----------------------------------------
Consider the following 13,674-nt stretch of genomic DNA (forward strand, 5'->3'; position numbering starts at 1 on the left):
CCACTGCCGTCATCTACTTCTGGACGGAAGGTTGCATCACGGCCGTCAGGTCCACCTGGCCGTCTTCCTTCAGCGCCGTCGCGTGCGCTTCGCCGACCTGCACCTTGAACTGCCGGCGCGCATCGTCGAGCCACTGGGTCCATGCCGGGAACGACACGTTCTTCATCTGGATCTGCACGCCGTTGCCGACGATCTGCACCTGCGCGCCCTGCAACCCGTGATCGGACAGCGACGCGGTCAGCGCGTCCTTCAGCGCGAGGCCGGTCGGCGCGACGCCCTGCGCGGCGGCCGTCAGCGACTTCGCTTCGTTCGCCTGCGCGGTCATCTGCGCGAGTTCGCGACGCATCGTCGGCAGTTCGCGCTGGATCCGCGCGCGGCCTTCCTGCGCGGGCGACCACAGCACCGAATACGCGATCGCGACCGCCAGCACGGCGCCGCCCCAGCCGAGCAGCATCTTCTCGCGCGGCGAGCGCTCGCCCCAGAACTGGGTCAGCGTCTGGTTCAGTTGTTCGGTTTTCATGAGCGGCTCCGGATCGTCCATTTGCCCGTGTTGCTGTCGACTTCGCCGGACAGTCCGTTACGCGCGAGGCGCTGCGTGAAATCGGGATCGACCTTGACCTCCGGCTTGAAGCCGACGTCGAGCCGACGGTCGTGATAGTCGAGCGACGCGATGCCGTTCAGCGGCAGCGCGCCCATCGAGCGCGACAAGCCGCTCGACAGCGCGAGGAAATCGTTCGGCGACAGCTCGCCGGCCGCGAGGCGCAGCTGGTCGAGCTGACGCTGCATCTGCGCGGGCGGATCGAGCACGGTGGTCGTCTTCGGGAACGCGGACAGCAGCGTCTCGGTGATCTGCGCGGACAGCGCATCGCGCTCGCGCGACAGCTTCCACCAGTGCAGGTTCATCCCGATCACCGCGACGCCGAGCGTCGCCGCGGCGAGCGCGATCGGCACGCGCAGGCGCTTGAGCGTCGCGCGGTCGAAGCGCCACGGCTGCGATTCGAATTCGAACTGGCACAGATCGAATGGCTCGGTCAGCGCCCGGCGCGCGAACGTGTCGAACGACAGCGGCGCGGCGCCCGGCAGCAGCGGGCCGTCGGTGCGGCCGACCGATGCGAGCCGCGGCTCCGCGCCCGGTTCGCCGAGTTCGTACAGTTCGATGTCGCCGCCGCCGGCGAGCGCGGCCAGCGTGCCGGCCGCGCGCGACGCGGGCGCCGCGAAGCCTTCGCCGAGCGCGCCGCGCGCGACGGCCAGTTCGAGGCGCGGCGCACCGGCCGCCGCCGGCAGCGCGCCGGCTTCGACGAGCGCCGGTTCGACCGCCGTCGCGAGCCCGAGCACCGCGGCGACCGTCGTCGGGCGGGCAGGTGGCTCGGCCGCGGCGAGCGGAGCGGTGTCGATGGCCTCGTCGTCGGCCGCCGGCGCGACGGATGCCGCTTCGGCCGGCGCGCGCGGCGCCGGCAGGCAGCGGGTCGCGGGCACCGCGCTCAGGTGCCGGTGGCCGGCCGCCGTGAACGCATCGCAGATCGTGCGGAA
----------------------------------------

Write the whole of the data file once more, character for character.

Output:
Consider the following 13,674-nt stretch of genomic DNA (forward strand, 5'->3'; position numbering starts at 1 on the left):
CCACTGCCGTCATCTACTTCTGGACGGAAGGTTGCATCACGGCCGTCAGGTCCACCTGGCCGTCTTCCTTCAGCGCCGTCGCGTGCGCTTCGCCGACCTGCACCTTGAACTGCCGGCGCGCATCGTCGAGCCACTGGGTCCATGCCGGGAACGACACGTTCTTCATCTGGATCTGCACGCCGTTGCCGACGATCTGCACCTGCGCGCCCTGCAACCCGTGATCGGACAGCGACGCGGTCAGCGCGTCCTTCAGCGCGAGGCCGGTCGGCGCGACGCCCTGCGCGGCGGCCGTCAGCGACTTCGCTTCGTTCGCCTGCGCGGTCATCTGCGCGAGTTCGCGACGCATCGTCGGCAGTTCGCGCTGGATCCGCGCGCGGCCTTCCTGCGCGGGCGACCACAGCACCGAATACGCGATCGCGACCGCCAGCACGGCGCCGCCCCAGCCGAGCAGCATCTTCTCGCGCGGCGAGCGCTCGCCCCAGAACTGGGTCAGCGTCTGGTTCAGTTGTTCGGTTTTCATGAGCGGCTCCGGATCGTCCATTTGCCCGTGTTGCTGTCGACTTCGCCGGACAGTCCGTTACGCGCGAGGCGCTGCGTGAAATCGGGATCGACCTTGACCTCCGGCTTGAAGCCGACGTCGAGCCGACGGTCGTGATAGTCGAGCGACGCGATGCCGTTCAGCGGCAGCGCGCCCATCGAGCGCGACAAGCCGCTCGACAGCGCGAGGAAATCGTTCGGCGACAGCTCGCCGGCCGCGAGGCGCAGCTGGTCGAGCTGACGCTGCATCTGCGCGGGCGGATCGAGCACGGTGGTCGTCTTCGGGAACGCGGACAGCAGCGTCTCGGTGATCTGCGCGGACAGCGCATCGCGCTCGCGCGACAGCTTCCACCAGTGCAGGTTCATCCCGATCACCGCGACGCCGAGCGTCGCCGCGGCGAGCGCGATCGGCACGCGCAGGCGCTTGAGCGTCGCGCGGTCGAAGCGCCACGGCTGCGATTCGAATTCGAACTGGCACAGATCGAATGGCTCGGTCAGCGCCCGGCGCGCGAACGTGTCGAACGACAGCGGCGCGGCGCCCGGCAGCAGCGGGCCGTCGGTGCGGCCGACCGATGCGAGCCGCGGCTCCGCGCCCGGTTCGCCGAGTTCGTACAGTTCGATGTCGCCGCCGCCGGCGAGCGCGGCCAGCGTGCCGGCCGCGCGCGACGCGGGCGCCGCGAAGCCTTCGCCGAGCGCGCCGCGCGCGACGGCCAGTTCGAGGCGCGGCGCACCGGCCGCCGCCGGCAGCGCGCCGGCTTCGACGAGCGCCGGTTCGACCGCCGTCGCGAGCCCGAGCACCGCGGCGACCGTCGTCGGGCGGGCAGGTGGCTCGGCCGCGGCGAGCGGAGCGGTGTCGATGGCCTCGTCGTCGGCCGCCGGCGCGACGGATGCCGCTTCGGCCGGCGCGCGCGGCGCCGGCAGGCAGCGGGTCGCGGGCACCGCGCTCAGGTGCCGGTGGCCGGCCGCCGTGAACGCATCGCAGATCGTGCGGAA